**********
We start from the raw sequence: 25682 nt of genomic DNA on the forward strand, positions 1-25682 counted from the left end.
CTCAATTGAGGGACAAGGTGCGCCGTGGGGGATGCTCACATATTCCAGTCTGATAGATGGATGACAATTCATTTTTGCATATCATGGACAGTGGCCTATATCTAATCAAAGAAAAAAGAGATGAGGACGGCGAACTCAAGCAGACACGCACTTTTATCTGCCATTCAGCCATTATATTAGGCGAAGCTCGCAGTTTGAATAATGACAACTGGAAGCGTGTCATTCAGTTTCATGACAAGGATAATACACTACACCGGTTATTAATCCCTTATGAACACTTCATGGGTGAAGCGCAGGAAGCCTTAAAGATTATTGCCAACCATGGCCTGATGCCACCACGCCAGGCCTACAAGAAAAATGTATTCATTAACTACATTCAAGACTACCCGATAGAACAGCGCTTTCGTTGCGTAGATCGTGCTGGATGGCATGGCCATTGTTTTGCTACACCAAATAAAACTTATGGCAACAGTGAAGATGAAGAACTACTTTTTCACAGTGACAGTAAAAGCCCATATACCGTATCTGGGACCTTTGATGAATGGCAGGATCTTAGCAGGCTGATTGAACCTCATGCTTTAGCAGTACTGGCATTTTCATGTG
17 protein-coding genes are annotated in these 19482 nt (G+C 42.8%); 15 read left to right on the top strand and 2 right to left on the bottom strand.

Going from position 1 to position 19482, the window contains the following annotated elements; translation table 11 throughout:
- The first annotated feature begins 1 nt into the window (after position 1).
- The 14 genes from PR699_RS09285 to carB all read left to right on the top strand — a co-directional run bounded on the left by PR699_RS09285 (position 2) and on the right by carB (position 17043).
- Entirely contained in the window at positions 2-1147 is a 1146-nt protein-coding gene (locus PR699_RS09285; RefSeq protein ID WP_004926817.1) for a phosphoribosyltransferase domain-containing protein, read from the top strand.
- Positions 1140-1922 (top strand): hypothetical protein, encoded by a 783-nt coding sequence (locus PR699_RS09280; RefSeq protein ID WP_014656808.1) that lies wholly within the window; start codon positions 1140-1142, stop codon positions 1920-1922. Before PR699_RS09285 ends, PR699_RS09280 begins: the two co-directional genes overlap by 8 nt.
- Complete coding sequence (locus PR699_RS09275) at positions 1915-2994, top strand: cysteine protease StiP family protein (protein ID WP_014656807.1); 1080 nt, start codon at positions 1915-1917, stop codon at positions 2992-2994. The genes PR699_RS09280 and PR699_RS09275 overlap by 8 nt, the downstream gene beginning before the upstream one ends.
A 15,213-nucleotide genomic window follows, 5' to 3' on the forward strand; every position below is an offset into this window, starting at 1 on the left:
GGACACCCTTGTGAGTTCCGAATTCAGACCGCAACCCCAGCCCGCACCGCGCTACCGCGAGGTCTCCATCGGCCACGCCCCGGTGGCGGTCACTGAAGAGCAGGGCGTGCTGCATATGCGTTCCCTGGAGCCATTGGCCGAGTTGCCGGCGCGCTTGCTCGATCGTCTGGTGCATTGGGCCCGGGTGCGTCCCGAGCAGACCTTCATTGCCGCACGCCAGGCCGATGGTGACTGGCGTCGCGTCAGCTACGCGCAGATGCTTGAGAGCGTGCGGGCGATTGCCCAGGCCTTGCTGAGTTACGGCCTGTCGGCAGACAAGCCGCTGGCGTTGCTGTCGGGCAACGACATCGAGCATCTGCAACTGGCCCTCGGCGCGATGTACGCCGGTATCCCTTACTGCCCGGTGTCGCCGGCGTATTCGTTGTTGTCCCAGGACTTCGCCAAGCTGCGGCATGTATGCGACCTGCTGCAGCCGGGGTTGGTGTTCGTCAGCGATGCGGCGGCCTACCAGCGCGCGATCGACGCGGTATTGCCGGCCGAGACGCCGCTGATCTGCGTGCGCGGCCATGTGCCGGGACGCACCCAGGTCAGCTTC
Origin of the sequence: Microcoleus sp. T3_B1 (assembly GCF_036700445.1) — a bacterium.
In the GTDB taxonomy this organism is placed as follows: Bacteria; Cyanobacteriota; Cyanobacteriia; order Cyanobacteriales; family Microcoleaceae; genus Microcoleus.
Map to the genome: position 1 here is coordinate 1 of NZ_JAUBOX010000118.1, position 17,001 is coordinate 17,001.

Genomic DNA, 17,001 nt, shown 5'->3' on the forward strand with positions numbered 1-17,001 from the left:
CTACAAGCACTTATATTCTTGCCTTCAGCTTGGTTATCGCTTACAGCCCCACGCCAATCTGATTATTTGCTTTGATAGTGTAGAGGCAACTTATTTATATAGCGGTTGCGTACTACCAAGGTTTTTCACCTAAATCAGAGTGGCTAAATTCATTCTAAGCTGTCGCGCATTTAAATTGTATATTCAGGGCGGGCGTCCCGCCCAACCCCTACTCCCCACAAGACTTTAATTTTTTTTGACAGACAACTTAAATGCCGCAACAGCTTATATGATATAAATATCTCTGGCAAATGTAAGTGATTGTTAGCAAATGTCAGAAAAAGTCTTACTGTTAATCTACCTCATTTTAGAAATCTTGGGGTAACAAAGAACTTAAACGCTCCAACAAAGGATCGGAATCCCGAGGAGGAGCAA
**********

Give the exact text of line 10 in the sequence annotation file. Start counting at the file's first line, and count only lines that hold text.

A 15,213-nucleotide genomic window follows, 5' to 3' on the forward strand; every position below is an offset into this window, starting at 1 on the left: